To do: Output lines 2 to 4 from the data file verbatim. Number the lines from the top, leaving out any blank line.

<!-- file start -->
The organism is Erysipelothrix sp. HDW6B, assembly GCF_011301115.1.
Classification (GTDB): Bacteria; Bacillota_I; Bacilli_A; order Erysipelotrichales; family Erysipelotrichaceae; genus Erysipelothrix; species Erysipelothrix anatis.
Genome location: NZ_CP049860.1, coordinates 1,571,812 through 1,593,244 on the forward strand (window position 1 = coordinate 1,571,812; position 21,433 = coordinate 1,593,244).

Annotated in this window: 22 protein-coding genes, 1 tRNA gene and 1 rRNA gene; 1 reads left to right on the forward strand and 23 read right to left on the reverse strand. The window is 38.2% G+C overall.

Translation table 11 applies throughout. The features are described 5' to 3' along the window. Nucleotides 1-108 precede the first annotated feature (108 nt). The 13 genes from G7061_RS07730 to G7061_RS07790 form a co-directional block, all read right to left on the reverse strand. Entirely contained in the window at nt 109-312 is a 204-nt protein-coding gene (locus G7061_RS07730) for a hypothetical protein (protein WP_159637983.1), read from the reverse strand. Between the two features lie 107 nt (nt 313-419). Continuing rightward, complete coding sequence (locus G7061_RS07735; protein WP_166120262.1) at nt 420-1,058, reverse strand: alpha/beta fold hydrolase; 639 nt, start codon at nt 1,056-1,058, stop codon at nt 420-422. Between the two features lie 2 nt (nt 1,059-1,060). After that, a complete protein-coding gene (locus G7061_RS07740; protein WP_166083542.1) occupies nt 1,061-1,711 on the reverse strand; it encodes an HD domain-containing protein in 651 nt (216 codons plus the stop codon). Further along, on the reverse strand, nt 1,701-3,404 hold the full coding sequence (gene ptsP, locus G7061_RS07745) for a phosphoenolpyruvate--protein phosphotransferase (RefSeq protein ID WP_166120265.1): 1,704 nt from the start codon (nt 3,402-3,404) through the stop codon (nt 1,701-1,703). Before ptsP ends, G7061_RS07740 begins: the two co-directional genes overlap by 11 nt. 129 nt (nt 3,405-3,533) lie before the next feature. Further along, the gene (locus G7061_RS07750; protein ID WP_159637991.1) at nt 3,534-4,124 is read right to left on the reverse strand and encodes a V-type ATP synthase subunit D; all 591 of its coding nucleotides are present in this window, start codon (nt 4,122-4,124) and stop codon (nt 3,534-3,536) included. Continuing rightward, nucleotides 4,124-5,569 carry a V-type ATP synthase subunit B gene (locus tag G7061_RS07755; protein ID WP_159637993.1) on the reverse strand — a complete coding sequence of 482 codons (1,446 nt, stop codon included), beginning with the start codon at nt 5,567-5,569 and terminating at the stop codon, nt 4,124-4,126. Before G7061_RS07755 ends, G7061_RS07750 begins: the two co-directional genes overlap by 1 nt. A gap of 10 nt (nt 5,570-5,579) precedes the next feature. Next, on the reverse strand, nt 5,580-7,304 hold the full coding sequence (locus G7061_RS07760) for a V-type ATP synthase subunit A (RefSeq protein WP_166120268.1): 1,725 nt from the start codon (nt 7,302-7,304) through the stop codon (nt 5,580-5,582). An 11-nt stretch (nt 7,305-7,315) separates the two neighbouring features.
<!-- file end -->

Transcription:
Classification (GTDB): Bacteria; Bacillota_I; Bacilli_A; order Erysipelotrichales; family Erysipelotrichaceae; genus Erysipelothrix; species Erysipelothrix anatis.
Genome location: NZ_CP049860.1, coordinates 1,571,812 through 1,593,244 on the forward strand (window position 1 = coordinate 1,571,812; position 21,433 = coordinate 1,593,244).

Annotated in this window: 22 protein-coding genes, 1 tRNA gene and 1 rRNA gene; 1 reads left to right on the forward strand and 23 read right to left on the reverse strand. The window is 38.2% G+C overall.